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Progressive Rock CD Reviews

Emily Bezar

Exchange

Review by Gary Hill

This is an insidious CD. On first listen it seems, “okay,” but it gets under your skin. Each subsequent listening has you further under its spell until you are really a big fan. I suppose that’s what can be said of the best progressive rock, so that’s a good sign. The music here is along the lines of jazz, but there’s lots of progressive rock and classical in the mix, as well. The vocals (and some of the music) call to mind both Tori Amos and Kate Bush. This is truly a CD that will appeal to fans of both of those ladies. All in all, this CD will become a treasured part of your collection with your appreciation of it growing with each repeated listening.

This review is available in book format (hardcover and paperback) in Music Street Journal: 2008  Volume 5 at lulu.com/strangesound.

Track by Track Review
Saturn's Return
A jazzy musical texture leads off in a motif that still somehow has a bit of a King Crimson feel to it. The vocals come in over the top of a swinging rhythm and feel rather like Kate Bush and Tori Amos meet Lene Lovich. This is a cool piece of music that’s not the most easily accessible and yet still has a catchy air to it. There’s an intriguing bridge that’s got a bit of a Pink Floyd sound on the music. We are lead out later in a pretty and quite lush journey. A piano and voice excursion still further down the road gives us more of a Tori Amos feeling. This gives way to a frantically paced prog rock jam and then eventually shifts back to the song proper. We get an extremely jazz oriented piano solo beyond this. Then it’s another variant on the main theme with more Tori Amos oriented sounds as the resolution. As this is built up it really resembles the more powerhouse arrangements of Kate Bush a lot. Another jazz oriented romp takes us to the feedback laden noisy outro.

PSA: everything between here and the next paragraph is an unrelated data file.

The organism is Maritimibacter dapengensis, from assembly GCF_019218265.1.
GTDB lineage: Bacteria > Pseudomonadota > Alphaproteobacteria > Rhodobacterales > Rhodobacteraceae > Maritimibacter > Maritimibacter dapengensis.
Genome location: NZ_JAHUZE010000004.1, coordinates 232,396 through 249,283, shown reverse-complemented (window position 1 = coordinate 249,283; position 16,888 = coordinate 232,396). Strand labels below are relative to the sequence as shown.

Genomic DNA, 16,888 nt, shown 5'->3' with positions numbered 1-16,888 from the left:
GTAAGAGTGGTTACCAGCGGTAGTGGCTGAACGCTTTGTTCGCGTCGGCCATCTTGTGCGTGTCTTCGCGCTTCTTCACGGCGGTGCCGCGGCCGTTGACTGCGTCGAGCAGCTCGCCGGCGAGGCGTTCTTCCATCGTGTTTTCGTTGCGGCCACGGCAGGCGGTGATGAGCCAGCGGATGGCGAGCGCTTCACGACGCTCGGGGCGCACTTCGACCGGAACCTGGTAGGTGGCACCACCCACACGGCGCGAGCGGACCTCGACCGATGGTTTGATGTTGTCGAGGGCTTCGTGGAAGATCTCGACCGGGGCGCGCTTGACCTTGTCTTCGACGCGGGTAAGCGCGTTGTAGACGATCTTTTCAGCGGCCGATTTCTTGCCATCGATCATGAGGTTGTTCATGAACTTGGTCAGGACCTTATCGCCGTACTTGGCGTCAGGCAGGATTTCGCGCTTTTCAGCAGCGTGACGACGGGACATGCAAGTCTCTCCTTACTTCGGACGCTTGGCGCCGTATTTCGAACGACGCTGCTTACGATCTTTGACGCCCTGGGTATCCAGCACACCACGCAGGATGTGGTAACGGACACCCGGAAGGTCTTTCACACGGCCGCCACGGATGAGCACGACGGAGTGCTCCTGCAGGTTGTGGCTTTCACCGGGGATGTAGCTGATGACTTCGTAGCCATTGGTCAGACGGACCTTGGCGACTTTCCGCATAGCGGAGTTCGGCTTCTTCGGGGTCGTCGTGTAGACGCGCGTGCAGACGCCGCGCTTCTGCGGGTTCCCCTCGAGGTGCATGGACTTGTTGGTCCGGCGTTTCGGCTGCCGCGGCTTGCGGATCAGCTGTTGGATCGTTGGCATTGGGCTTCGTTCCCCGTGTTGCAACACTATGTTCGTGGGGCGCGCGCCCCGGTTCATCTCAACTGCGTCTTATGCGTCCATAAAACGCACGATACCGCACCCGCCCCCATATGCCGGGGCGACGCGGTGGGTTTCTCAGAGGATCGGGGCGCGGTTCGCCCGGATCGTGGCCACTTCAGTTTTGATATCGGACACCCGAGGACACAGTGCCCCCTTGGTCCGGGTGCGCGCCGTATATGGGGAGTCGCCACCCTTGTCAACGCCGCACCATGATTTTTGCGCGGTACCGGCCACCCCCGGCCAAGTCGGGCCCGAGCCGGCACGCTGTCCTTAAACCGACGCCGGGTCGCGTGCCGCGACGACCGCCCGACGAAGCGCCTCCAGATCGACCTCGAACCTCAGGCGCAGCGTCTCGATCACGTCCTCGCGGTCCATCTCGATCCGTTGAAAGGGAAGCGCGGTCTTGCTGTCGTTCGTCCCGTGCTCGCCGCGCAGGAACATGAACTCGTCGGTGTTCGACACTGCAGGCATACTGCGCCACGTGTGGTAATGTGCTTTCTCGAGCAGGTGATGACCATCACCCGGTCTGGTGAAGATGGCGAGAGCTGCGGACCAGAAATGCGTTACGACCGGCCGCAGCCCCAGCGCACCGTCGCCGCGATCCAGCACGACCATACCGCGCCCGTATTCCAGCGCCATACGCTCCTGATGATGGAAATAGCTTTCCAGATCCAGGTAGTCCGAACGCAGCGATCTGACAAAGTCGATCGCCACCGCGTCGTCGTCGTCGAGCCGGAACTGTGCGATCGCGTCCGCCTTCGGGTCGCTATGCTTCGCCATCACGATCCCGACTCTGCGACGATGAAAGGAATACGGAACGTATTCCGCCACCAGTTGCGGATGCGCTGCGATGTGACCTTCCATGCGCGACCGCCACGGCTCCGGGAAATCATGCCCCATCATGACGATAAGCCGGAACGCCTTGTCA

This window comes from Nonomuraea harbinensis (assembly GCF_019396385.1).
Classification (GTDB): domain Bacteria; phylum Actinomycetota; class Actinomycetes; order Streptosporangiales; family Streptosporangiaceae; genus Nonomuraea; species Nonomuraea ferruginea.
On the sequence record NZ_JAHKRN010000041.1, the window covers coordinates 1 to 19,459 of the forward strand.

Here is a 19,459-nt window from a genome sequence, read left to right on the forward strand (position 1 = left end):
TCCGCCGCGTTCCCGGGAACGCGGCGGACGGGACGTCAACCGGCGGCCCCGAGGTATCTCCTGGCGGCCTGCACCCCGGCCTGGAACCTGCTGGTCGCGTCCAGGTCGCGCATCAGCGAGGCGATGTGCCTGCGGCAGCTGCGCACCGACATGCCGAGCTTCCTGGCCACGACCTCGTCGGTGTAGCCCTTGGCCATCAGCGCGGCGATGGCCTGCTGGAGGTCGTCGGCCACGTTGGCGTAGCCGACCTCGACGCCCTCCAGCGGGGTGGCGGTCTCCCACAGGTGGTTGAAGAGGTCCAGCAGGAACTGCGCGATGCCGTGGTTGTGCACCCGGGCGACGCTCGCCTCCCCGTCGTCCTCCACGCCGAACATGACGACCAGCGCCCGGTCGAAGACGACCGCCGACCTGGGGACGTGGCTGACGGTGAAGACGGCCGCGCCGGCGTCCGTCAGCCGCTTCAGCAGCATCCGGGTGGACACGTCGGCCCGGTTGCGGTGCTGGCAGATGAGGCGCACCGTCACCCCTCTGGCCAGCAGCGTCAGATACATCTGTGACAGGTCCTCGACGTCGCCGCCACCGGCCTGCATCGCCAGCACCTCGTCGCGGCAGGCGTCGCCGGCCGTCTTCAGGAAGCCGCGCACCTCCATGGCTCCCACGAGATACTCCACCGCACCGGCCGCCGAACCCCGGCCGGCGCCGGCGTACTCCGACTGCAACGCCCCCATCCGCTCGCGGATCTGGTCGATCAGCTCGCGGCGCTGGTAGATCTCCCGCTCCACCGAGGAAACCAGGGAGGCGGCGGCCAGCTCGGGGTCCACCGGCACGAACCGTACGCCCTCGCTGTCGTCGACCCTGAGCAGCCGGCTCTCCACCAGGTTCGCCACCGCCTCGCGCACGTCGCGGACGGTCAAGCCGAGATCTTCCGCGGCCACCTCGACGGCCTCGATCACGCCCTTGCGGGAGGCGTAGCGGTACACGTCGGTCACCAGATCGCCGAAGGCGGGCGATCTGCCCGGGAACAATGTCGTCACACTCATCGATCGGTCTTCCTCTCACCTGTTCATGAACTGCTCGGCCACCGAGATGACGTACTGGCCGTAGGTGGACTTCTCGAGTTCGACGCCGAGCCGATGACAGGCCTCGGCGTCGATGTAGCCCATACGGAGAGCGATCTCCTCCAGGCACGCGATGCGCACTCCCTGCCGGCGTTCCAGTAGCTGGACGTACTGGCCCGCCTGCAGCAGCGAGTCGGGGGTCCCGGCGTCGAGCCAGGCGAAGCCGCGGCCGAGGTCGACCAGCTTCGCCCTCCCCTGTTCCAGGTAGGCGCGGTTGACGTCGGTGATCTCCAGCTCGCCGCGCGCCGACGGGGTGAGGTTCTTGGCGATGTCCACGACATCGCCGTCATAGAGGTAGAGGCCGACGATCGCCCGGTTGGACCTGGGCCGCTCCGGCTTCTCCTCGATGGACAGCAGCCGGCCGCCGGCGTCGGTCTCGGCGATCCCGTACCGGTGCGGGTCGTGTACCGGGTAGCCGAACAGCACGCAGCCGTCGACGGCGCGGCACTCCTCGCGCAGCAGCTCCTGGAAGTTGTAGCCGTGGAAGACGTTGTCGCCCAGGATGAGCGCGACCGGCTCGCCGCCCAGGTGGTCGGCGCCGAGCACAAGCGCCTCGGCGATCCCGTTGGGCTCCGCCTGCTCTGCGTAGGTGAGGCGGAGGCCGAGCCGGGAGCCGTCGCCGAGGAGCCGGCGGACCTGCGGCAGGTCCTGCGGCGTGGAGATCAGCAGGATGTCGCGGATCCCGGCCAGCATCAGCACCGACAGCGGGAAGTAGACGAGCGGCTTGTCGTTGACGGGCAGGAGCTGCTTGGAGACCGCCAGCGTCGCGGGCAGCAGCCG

Anything They Say
Pink Floyd like keyboard sounds start this. As Bezar’s voice comes over the top I’m again reminded of Tori Amos quite a bit. It evolves into a funky sort of jazz groove later. In many ways this songs is more consistent than the previous one. The same general thematic structure holds this one for a longer period than what we had in the opener. It gets different treatments but remains essentially the same until a frantic (more pure progressive rock) jam takes it for a while and then deposits the listener back into sedate keyboard and voice territory. This is worked upon for a while and then takes us back to the song proper. We get more piano and voice treatments later. That segment eventually takes us out.
Lament
Coming in very gently with a jazzy keyboard texture and voice, this one calls to mind Tori Amos even more than anything we’ve heard thus far. It’s definitely both more classically and jazz oriented than anything Amos has ever recorded, though. This one changes very slowly and gradually. As it does grow it leaves behind most of that classical leaning and focuses more directly on the jazz side of things. There are times where you might here Pink Floyd on this. The track is definitely different and more ethereal, but I like it a lot.
That Dynamite